I'm writing this small \newcommand, and I want to send numbers as parameters. But since the math mode always tries to interpret the # in a different way. I don't know what to do. Here is what I have tried so far:

    $K^1=$#1      % this does work, however it looks ugly
    $K^1=#1$      % does work
    $K^1=\#1$     % does not work
    $K^1=\{#1}$   % does also not work

I call this command with this:


So a 4 should appear.

closed as off-topic by Werner, Raaja, Stefan Pinnow, egreg, Marcel Krüger Mar 5 at 21:37

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  • 3
    Off-topic: Why you have to use \begin{center} $a=b$ \end{center} when you already have \[a=b\]? – user156344 Mar 5 at 17:02
  • 4
    I don't find any problem with simple command definitions like \newcommand{\scoring}[1]{$K^1=#1$} or \newcommand{\scoring}[1]{\[K^1=#1\]}. – user156344 Mar 5 at 17:05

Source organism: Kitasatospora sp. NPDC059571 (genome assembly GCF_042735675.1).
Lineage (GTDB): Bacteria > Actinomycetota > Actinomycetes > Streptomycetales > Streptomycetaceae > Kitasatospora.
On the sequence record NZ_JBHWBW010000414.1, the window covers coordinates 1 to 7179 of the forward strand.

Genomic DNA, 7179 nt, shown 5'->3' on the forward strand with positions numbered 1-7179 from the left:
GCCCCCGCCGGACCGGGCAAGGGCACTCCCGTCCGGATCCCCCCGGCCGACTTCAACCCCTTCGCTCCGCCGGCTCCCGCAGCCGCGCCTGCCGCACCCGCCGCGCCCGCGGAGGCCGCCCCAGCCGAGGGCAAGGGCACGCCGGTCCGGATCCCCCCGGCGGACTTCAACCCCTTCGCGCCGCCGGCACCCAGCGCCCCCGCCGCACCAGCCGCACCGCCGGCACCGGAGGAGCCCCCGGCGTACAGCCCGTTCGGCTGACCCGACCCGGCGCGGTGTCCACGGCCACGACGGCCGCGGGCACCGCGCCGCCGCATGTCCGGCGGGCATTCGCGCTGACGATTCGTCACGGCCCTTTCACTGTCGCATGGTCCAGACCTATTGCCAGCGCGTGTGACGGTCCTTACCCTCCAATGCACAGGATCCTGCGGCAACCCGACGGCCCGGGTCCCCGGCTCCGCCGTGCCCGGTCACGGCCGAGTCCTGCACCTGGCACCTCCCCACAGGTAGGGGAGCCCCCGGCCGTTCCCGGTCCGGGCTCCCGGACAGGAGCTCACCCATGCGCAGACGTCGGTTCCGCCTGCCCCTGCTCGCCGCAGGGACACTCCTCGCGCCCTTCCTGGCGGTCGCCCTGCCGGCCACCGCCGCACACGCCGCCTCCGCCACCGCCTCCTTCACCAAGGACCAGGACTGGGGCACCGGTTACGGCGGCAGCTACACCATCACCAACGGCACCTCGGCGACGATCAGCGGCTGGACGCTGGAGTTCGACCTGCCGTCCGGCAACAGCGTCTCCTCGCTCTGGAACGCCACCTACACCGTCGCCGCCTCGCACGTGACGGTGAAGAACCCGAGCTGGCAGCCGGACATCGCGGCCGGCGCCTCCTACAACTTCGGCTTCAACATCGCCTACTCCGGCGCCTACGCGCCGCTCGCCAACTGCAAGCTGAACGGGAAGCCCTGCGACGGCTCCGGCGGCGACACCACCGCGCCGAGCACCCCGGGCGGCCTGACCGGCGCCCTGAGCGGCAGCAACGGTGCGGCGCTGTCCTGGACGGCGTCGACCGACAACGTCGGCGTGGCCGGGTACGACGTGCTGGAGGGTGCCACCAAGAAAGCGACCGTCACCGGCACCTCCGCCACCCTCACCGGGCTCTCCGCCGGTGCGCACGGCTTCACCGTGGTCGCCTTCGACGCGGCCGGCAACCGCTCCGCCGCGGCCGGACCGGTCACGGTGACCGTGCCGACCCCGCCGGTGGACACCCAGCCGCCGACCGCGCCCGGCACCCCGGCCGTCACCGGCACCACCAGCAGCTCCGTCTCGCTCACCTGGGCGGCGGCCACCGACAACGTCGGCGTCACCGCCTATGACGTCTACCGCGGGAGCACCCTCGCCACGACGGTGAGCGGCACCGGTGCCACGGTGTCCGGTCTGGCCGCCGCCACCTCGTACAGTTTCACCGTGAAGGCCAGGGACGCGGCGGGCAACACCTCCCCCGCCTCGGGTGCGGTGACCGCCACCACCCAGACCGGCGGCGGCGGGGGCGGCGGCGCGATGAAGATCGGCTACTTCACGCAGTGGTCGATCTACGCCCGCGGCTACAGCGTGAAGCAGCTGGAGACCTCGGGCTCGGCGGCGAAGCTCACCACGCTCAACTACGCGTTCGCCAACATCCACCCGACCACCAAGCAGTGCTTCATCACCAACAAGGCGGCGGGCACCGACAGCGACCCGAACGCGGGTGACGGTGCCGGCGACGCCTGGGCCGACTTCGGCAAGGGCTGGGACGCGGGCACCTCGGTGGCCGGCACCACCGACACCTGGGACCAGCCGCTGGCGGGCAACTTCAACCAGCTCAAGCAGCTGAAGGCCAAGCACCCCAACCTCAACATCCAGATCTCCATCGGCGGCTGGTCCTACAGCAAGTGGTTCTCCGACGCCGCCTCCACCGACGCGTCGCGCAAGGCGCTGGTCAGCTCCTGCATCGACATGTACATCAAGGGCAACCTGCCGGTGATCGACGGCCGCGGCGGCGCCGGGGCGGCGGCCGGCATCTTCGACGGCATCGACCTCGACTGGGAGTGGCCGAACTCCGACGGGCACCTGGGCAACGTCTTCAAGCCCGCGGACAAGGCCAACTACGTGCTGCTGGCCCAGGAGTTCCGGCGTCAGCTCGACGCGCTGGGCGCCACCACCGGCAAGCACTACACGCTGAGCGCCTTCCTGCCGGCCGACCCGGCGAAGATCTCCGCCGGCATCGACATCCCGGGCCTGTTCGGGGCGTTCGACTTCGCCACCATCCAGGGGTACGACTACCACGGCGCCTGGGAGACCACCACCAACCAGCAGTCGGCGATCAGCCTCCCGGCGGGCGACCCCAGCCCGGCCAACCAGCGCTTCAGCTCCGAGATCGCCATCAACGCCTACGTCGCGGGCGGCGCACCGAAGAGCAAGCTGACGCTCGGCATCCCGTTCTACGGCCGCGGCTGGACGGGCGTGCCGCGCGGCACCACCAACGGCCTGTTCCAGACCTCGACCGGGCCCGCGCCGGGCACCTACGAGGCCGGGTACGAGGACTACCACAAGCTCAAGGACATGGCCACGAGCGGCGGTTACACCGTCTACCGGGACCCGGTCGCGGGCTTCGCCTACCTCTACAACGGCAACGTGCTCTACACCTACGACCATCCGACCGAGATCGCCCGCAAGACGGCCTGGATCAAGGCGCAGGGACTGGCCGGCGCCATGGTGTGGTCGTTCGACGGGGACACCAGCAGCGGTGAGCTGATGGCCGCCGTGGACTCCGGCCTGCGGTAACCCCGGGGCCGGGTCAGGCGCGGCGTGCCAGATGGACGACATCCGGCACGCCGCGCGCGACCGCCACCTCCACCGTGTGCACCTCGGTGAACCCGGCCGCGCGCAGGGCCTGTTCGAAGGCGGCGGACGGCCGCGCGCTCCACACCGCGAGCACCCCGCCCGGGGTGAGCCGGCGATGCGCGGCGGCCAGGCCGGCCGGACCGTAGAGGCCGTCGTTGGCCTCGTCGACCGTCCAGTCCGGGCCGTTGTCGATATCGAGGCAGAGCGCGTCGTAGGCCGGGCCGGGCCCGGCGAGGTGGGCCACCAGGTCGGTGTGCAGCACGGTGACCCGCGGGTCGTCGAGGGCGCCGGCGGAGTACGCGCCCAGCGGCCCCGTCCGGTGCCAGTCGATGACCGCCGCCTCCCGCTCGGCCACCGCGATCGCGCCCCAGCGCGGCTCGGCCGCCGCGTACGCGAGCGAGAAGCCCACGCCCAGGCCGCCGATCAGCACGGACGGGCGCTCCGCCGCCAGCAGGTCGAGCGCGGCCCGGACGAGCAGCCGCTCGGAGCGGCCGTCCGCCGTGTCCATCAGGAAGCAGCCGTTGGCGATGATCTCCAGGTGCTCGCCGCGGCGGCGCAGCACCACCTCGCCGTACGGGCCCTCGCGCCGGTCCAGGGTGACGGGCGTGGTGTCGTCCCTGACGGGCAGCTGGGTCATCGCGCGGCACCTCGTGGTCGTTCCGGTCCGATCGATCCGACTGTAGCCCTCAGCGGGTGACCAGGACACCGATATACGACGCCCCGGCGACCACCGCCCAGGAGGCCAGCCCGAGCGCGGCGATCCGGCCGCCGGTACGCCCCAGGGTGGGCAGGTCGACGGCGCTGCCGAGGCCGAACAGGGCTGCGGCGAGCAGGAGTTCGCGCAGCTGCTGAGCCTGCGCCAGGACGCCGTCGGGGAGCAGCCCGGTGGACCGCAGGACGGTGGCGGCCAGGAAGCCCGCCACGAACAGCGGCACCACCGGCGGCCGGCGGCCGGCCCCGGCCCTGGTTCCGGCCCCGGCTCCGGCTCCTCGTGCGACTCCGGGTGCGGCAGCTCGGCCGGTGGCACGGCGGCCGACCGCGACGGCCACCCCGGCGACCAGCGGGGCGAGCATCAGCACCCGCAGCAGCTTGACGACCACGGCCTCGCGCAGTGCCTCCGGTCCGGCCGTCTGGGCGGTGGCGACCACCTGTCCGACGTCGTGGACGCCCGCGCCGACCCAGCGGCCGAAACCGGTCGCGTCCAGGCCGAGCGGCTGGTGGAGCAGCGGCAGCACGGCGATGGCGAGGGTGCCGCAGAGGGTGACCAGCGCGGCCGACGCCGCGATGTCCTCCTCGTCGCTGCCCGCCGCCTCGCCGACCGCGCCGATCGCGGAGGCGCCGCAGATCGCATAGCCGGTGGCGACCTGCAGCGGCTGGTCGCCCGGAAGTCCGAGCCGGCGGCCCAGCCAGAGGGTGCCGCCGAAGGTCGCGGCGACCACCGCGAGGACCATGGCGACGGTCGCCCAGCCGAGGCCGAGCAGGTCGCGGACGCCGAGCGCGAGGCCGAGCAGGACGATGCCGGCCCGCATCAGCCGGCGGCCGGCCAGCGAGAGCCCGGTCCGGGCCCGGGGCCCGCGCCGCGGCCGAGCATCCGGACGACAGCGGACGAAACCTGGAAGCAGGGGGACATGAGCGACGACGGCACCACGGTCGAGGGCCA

• 2
    $K^1=#1$ should actually work in that it would output K^1=4. Can you show us a complete example document where that goes wrong, please? I agree with JouleV that \begin{center}$...$\end{center} looks suspiciously like you want \[...\] or \begin{equation}...\end{equation} or align.... – moewe Mar 5 at 17:05
  • 1
    \documentclass{article} \newcommand{\scoring}[1]{\[K^1=#1\]} \begin{document} \scoring{4} \end{document} works flawlessly for me – sheß Mar 5 at 17:08
  • 5
    I'm voting to close this question as off-topic because the problem cannot be replicated. – Werner Mar 5 at 19:52








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  • 1
    Better use \# (or maybe \sharp) instead of \string##. – Henri Menke Mar 5 at 20:55

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